There’s much discussion in Baton Rouge about how to best allocate scarce taxpayer money that’s overflowing the state’s coffers. A problem with $3 billion in the state’s savings accounts is that everyone has their hands out to receive some of it. But the ones who should be remembered first are the taxpayers.

In this discussion, one of the bright spots is tax reform, particularly eliminating the state’s corporate franchise tax.

The corporate franchise tax is levied annually on the taxable capital of corporations, including capital stock, surplus, and undivided profits. Unlike corporate income taxes, which are levied on a company’s profits, these taxes are imposed on a company’s net worth. Therefore, the tax penalizes investment and requires companies to pay the tax regardless of whether they make a profit. While it’s just three percent of the state’s revenue, it’s a large burden on businesses as only 16 states have one and two of them (i.e., Connecticut and Mississippi) are phasing theirs out.

Louisiana should eliminate its corporate franchise tax, too.

There were improvements to the franchise tax in the state’s 2021 tax reforms that reduced the rate and increased the minimum amount needed to begin paying the tax. Those reforms also included revenue triggers which would reduce personal income taxes and corporate franchise taxes if three revenue targets are hit.

This tax could be reduced substantially this session.

The first two triggers are already hit so the Legislature simply needs to add about $55 million to the rainy day fund to hit the final one and there could be at least a 50 percent cut in the corporate franchise tax rate. And State Senator Bret Allain’s SB 1 could help make this phase out more certain. Eliminating this tax would result in increased productivity, faster economic growth, higher consumption, and greater investment.

We’ve been working with the Economic Research Center to examine the economic effects of eliminating this tax. Their model estimates the dynamic effects of tax changes on economic variables. Table 1 includes the dollar values reported in millions of 2012 inflation-adjusted dollars and are based on the estimates in the Congressional Budget Office’s February 2023 economic projections. Employment is represented by full-time equivalent non-farm jobs, in thousands of jobs.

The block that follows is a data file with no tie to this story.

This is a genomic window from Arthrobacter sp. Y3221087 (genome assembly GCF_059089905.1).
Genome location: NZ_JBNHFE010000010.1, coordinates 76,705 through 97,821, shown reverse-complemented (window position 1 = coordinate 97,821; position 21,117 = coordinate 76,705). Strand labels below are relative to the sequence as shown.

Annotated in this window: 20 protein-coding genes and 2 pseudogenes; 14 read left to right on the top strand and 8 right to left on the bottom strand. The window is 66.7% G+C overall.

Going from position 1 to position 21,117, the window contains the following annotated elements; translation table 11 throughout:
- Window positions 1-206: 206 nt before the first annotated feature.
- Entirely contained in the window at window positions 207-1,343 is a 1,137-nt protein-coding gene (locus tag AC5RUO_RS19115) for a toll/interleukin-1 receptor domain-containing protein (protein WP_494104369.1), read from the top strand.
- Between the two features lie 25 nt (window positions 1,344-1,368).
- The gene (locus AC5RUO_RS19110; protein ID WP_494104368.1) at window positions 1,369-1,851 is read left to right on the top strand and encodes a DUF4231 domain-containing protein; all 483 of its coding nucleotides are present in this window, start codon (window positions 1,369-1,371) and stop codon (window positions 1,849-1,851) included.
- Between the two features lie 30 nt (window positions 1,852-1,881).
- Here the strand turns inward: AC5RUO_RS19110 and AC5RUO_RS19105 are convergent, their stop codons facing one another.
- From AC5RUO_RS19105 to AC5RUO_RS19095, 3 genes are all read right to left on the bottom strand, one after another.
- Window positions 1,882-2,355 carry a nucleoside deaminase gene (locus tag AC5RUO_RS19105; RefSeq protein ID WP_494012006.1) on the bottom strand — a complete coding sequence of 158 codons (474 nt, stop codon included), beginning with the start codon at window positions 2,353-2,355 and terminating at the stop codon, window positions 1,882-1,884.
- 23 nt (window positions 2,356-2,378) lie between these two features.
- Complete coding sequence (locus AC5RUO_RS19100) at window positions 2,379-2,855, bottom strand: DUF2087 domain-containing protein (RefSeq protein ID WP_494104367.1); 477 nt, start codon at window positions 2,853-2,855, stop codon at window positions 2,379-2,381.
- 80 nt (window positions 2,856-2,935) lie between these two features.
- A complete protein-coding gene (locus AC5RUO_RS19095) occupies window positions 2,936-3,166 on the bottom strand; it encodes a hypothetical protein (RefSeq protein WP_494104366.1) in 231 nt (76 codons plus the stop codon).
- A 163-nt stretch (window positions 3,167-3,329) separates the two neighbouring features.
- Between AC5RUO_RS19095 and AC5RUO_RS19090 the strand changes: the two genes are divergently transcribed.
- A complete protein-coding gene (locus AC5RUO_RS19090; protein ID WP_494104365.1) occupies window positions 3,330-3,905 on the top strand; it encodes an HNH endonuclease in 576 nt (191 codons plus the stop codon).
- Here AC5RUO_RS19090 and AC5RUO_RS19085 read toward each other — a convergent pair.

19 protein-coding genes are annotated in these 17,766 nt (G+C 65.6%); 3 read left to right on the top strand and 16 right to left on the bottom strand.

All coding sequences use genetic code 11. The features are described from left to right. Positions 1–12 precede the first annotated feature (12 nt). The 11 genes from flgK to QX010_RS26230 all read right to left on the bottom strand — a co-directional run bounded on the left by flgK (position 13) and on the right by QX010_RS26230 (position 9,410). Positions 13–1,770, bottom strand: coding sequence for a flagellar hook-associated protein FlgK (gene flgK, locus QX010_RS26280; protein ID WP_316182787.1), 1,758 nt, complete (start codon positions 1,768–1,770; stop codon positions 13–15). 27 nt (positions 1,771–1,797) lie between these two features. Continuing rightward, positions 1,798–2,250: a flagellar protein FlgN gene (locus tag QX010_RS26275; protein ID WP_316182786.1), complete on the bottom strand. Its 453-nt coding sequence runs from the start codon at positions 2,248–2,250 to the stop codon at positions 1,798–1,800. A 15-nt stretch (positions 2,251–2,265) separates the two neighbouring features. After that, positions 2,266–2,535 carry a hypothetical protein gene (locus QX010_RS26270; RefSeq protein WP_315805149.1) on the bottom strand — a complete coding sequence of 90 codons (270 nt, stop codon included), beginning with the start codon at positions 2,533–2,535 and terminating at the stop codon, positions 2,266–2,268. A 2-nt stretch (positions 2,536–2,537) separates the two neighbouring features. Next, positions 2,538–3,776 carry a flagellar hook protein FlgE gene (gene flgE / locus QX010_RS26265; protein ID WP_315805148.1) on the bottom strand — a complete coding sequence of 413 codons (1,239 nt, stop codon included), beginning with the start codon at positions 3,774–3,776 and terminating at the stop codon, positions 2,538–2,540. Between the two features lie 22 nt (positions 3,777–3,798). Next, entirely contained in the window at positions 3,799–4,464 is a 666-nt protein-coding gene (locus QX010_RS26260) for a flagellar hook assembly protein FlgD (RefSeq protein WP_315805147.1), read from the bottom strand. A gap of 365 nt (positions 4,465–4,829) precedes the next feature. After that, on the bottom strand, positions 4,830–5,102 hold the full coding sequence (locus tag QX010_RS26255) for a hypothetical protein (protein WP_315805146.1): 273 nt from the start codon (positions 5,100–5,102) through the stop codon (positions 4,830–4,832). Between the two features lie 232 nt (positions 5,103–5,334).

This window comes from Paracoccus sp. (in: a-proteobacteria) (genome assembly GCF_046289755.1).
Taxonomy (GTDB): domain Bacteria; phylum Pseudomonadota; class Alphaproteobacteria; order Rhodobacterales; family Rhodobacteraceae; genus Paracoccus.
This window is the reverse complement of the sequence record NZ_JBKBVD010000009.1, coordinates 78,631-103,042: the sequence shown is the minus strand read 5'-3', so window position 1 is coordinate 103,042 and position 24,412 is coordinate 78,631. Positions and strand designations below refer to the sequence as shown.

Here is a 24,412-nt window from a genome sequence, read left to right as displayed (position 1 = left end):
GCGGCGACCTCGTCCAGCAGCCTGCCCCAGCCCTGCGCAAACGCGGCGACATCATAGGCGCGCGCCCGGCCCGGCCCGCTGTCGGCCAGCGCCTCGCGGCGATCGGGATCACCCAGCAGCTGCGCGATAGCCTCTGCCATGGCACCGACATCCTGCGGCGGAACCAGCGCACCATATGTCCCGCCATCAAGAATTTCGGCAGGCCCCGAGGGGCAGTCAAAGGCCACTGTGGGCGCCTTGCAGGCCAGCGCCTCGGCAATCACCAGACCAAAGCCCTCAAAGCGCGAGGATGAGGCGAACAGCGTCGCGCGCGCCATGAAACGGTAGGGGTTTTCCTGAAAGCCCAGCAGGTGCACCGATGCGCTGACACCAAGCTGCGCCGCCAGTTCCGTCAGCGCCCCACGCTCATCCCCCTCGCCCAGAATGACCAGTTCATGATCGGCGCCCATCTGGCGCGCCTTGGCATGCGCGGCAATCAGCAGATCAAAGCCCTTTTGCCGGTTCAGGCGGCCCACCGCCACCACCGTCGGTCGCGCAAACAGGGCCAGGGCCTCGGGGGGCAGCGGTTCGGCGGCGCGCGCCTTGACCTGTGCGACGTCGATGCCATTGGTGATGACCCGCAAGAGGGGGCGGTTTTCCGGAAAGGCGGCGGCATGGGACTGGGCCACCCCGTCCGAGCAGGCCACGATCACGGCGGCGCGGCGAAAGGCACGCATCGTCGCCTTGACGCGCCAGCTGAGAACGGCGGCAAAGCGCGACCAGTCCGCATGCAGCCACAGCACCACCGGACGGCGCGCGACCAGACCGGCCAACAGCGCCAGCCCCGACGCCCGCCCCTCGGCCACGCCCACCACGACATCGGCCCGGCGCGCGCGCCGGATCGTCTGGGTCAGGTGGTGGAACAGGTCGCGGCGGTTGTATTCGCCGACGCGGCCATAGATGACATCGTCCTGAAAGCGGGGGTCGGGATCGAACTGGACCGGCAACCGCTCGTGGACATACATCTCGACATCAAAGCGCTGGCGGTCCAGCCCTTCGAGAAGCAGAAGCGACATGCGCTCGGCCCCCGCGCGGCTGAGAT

Table 1: $212 Million Franchise Tax Elimination (2012 Dollars)
Baseline (Static Results) (Millions of $)
YearGDPEmployment (Thousands)Tax Revenue  ConsumptionInvestment
2024$223,3432,004$9,757  $148,743$46,290
2025$224,7792,020$10,278  $150,965$48,325
2026$226,0892,033$10,441  $153,193$50,323
2027$227,3402,044$10,621  $155,545$51,874
2028$228,4552,054$10,801  $157,804$52,832
2029$229,5412,062$10,978  $160,128$53,500
2030$230,6132,069$11,157  $162,544$54,093
Difference from Baseline (Dynamic Results)
YearGDPEmployment (Thousands)Tax Revenue  ConsumptionInvestment
2024$3301($170)  $30$170
2025$3301($180)  $30$170
2026$3301($180)  $30$180
2027$3301($190)  $40$180
2028$3301($190)  $40$190
2029$3401($190)  $40$190
2030$3401($200)  $40$190


Removing this tax on capital would support more investment and economic output over time with the largest effect in the first year. Their results show that eliminating the costly corporate franchise tax would result in gross domestic product (GDP) increasing by $330 million, with employment increasing by at least 1,000 jobs, consumer spending increasing by $30 million, and investment jumping by $170 million in 2024.

And the inflation-adjusted value of a $212 million franchise tax cut would result in just $170 million in reduced total tax revenue because the increased economic growth, employment, and investment contributes to higher collections in other taxes, such as the personal income tax because there are more people working.

Of note, the temporary reduction in tax revenue won’t affect the state’s budget.

Over the last three fiscal years, the state has seen a boom in corporate income and franchise tax revenues, such that, according to law, anything collected over $600 million in this category automatically goes into a savings account—the Revenue Stabilization Fund—to help offset future decreases in revenue. This money is not even in the state’s operating budget, so it won’t be missed.

Louisiana is hemorrhaging people and businesses as they move to other nearby states with better tax systems. The Legislature has a chance to stop the bleeding so the state and Louisianans can heal and become more prosperous over time.

There’s a great opportunity to do so now. Lawmakers can pass a responsible budget, activate  revenue triggers for tax relief, and set the state on a path toward ending this punishing tax so our state can be competitive.